The e-mail campaign against Shell doing business with the Syrian regime goes inernational. Below you will find the URL and a Q & A about why we are doing this campaign.
Questions and Answers greetingsfromsyria.org
What are Shell’s activities in Syria?
Shell has been present in Syria since the 1940s. Since 1984, the company has played an important role in the exploration of oil fields in Syria and the extraction of oil. Together with the state-owned General Petroleum Company, Shell owns Al Furat Petroleum Company. Shell is not active in refining or exporting oil, it sells all its crude oil to the General Petroleum Company.
Why does this campaign target Shell?
Shell is one of the main international investors that cooperate with the Syrian government. Shell was one of the first multinationals to commit itself to Corporate Responsibility guidelines and the company has been in dialogue with NGOs since the 1990s. Therefore Shell is a logical target to approach first, but it is not the only target. Other companies such as Total will also be addressed. We believe that measures by large multinationals such as Shell will send a strong signal to the Syrian government.
Which organizations support this campaign?
The international peace movement Pax Christi, with more than 100 member organisations all around the world is one of the supporters of the campaign. Another supporter is the Euro-Mediterranean Human Rights Network, a network of 60 human rights organisations and institutes. Other organisations are welcome to join.
Where does Shell petrol go?
Shell sells all its crude oil to the state-owned General Petroleum Company. About 61% of Syrian oil production is destined for the local market. That means that Shell oil is probably used by the Syrian army, Syrian security services and other government institutions. It is therefore likely that the Syrian tanks that shell Syrian civilians use petrol extracted by Shell.
How important is Shell for the Syrian government?
Out of the 17.8 billion USD of the Syrian government’s 2011 budget, 4 billion USD come from oil revenues. About 80% of the revenues of Shell’s extraction projects go to the Syrian state. If Shell didn’t operate its existing fields, this would represent a cut of 5.8% – 8.1% in the Syrian government’s budget.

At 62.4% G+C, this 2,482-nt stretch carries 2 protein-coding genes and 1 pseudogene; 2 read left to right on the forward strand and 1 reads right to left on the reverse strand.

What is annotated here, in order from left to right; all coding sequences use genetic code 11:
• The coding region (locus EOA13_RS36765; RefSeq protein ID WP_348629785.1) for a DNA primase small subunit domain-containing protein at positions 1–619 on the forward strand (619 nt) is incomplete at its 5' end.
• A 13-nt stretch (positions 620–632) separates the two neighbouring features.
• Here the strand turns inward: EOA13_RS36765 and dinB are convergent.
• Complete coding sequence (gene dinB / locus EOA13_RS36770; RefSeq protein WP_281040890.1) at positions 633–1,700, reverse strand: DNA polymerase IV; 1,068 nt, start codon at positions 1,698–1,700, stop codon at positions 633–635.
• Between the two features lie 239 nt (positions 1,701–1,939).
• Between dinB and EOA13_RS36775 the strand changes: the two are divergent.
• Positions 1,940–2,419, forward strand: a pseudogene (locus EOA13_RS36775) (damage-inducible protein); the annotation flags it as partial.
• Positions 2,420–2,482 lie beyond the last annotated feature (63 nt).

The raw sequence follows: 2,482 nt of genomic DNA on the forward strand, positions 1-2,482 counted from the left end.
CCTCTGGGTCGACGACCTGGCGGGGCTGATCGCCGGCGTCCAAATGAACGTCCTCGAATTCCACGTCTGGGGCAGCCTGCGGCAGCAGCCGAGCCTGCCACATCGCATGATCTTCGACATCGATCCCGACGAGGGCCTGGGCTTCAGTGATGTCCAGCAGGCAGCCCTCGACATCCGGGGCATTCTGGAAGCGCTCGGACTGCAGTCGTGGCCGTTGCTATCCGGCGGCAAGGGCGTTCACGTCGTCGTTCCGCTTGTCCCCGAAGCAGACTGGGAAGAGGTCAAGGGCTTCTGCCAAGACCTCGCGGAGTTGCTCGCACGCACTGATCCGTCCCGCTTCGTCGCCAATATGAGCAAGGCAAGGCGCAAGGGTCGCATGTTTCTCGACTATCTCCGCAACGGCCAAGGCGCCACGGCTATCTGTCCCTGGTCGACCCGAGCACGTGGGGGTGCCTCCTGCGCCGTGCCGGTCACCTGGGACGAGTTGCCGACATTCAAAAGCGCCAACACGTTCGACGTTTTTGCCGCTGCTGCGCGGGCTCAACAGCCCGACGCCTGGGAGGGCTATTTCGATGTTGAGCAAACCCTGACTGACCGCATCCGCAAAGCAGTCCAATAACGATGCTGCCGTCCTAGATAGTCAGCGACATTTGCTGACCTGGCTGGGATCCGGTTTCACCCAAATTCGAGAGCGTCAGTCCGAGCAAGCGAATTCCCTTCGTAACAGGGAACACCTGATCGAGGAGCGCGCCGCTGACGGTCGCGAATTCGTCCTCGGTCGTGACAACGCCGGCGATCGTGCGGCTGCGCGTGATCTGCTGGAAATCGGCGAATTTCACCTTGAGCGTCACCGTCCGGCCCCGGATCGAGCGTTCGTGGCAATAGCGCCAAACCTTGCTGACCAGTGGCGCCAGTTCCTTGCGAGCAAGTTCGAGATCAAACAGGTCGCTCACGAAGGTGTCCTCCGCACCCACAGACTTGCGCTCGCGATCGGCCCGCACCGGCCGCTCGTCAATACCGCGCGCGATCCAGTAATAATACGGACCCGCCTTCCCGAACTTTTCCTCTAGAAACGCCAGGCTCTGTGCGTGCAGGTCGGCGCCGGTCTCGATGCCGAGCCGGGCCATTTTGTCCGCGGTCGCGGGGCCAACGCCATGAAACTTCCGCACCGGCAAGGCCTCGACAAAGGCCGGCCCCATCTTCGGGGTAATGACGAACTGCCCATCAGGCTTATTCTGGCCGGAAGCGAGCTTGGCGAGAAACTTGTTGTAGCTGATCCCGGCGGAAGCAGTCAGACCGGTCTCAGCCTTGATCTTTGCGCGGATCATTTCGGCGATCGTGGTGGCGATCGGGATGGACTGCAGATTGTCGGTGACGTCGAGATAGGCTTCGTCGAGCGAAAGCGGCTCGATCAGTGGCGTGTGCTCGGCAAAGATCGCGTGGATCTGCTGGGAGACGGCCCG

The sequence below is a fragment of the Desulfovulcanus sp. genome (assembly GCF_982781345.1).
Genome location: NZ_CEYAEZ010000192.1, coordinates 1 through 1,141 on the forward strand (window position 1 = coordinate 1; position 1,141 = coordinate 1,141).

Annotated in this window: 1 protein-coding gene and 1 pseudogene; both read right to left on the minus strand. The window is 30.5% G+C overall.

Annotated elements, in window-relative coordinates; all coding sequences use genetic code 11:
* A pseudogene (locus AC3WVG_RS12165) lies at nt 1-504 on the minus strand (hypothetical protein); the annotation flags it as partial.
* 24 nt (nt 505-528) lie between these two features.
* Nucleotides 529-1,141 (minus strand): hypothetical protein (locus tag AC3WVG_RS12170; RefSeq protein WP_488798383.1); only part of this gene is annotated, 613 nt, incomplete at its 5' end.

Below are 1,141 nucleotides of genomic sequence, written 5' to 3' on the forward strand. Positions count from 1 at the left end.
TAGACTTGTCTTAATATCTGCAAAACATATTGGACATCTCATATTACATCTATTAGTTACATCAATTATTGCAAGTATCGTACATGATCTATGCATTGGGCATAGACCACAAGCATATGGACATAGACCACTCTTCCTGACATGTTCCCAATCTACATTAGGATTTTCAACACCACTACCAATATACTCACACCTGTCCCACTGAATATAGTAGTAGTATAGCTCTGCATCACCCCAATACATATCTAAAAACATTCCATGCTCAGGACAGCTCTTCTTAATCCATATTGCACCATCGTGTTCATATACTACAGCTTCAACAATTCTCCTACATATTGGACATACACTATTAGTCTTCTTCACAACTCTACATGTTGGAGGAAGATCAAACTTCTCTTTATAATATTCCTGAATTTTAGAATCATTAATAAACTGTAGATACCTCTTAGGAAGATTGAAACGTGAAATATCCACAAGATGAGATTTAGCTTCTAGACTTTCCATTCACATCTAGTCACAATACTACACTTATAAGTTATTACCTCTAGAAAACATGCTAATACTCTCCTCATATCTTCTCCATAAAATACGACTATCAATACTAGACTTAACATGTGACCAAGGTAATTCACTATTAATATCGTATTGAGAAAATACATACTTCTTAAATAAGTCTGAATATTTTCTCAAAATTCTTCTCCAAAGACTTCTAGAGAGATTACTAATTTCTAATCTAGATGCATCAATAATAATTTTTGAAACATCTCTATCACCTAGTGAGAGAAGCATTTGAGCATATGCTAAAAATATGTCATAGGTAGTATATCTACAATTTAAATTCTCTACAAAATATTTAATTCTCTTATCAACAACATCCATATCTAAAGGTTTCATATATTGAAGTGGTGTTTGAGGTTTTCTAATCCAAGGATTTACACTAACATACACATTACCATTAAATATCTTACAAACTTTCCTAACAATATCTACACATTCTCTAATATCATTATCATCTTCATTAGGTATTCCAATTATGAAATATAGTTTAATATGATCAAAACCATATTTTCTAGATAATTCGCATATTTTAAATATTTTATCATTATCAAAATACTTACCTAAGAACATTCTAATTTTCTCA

How important is the oil sector for the Syrian government?
Currently the role of the oil sector and Shell as part of that, weighs even heavier. The income from oil is paid in hard foreign currencies that are crucial now for the Syrian authorities to protect the value of the local currency and to import arms and other materials. Oil revenues are paid in large chunks directly to the government, which makes them more attractive for them than for example the income from tourism which is spread across the economy. Moreover, the tourism sector, that contributed to 15% of Syrian GPD in 2010, has collapsed completely. That adds to the relative importance of oil revenues.
Since the popular uprising started in March, 19 sales of crude oil cargos to companies such as Shell, Total and BP have been documented.
How important are the activities in Syria for Shell?
Shell describes its work in Syria as a “risk factor” for the company, because the US has already placed sanctions on the country since years. In recent years Shell’s market share in the Syrian oil production has decreased from 8% in 2005 to 5.9% in 2009.5 The end of Syria’s oil resources is within sight. Compared to other countries, Syria’s oil fields are relatively small. Unless new oil fields are found or unless Shell invests in other sectors, the future of the company in Syria is limited.
What do Shell’s Business Principles say?
Shell’s website says: “We believe companies have a role to help support fundamental human rights in line with the legitimate role of business. Our General Business Principles include our aims to respect the rights of our employees and to support fundamental human rights in line with the legitimate role of business. The updated Code of Conduct says: “Conducting our activities in a manner that respects human rights as set out in the UN Universal Declaration of Human Rights and the core conventions of the International Labour Organisation supports our license to operate”. Principle 6 of Shell’s General Business Principles states: “Shell companies aim to be good neighbors by continuously improving the ways in which we contribute directly or indirectly to the general wellbeing of the communities in which we work.” And Principle 4 confirms that “(…)when dealing with governments, Shell companies have the right and the responsibility to make our position known on any matters, which affect us, our employees, our customers, our shareholders or local communities in a manner, which is in accordance with our values and the Business Principles.”